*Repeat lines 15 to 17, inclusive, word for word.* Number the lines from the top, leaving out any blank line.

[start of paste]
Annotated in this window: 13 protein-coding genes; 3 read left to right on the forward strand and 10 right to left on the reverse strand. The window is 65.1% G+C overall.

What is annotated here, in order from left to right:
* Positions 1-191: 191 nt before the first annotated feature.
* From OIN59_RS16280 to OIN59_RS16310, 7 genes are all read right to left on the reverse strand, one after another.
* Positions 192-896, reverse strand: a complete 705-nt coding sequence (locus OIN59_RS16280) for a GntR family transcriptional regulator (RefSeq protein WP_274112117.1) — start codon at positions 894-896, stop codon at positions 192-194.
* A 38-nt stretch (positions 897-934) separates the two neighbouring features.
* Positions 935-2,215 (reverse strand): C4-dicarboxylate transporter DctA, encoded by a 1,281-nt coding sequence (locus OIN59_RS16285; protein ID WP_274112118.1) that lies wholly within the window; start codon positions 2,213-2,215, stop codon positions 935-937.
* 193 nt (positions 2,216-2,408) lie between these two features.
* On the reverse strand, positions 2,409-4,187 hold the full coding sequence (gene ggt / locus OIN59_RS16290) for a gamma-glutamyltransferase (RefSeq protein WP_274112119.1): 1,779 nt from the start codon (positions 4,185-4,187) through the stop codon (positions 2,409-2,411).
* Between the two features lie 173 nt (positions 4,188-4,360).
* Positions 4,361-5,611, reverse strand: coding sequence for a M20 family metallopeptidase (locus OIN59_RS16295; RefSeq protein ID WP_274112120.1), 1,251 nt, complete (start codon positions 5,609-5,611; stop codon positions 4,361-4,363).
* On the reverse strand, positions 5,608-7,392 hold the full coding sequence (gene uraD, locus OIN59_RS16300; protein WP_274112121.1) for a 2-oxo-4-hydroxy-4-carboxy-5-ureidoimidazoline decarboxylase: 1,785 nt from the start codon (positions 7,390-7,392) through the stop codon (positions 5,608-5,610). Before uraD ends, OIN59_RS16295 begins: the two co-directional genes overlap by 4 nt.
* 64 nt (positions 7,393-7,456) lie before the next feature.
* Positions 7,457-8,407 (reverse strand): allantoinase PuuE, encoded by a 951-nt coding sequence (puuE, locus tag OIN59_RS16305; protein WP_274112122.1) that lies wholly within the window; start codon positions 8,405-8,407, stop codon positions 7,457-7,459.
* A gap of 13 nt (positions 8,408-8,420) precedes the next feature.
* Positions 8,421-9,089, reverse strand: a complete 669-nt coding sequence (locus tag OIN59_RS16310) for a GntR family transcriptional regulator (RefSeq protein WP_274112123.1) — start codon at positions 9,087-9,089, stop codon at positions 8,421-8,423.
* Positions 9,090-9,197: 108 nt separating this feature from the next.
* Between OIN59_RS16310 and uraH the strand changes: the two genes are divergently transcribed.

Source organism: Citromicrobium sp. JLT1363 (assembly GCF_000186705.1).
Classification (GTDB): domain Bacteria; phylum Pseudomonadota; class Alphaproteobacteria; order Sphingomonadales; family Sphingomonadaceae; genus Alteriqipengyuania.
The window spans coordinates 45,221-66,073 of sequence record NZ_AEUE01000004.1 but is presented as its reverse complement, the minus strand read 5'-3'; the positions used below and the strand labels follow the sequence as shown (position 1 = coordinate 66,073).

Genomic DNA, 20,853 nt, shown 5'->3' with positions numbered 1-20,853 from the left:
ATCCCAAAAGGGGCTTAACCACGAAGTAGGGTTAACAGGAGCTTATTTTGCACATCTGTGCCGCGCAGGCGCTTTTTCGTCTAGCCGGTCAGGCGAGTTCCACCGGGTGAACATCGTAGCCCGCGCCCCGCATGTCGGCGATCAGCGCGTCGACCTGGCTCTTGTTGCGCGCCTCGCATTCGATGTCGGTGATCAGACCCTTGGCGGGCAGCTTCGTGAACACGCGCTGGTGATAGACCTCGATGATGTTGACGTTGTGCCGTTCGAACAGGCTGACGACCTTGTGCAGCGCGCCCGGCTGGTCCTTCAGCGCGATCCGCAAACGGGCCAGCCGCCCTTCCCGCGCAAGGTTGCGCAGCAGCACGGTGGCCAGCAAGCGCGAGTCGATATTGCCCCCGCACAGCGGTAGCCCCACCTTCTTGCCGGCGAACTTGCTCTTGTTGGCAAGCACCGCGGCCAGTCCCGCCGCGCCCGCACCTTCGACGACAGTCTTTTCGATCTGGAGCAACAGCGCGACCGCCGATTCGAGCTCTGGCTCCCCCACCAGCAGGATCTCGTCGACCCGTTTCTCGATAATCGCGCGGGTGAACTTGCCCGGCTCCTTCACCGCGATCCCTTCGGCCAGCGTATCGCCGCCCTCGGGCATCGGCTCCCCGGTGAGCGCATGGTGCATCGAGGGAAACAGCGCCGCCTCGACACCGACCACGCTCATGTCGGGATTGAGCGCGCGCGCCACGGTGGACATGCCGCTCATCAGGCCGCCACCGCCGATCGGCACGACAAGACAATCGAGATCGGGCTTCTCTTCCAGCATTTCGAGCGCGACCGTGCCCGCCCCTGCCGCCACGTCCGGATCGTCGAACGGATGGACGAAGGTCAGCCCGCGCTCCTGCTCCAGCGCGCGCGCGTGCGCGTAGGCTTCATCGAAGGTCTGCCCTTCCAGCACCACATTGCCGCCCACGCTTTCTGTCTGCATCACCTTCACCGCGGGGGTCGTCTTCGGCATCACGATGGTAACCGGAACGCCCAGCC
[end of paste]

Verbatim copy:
* A gap of 13 nt (positions 8,408-8,420) precedes the next feature.
* Positions 8,421-9,089, reverse strand: a complete 669-nt coding sequence (locus tag OIN59_RS16310) for a GntR family transcriptional regulator (RefSeq protein WP_274112123.1) — start codon at positions 9,087-9,089, stop codon at positions 8,421-8,423.
* Positions 9,090-9,197: 108 nt separating this feature from the next.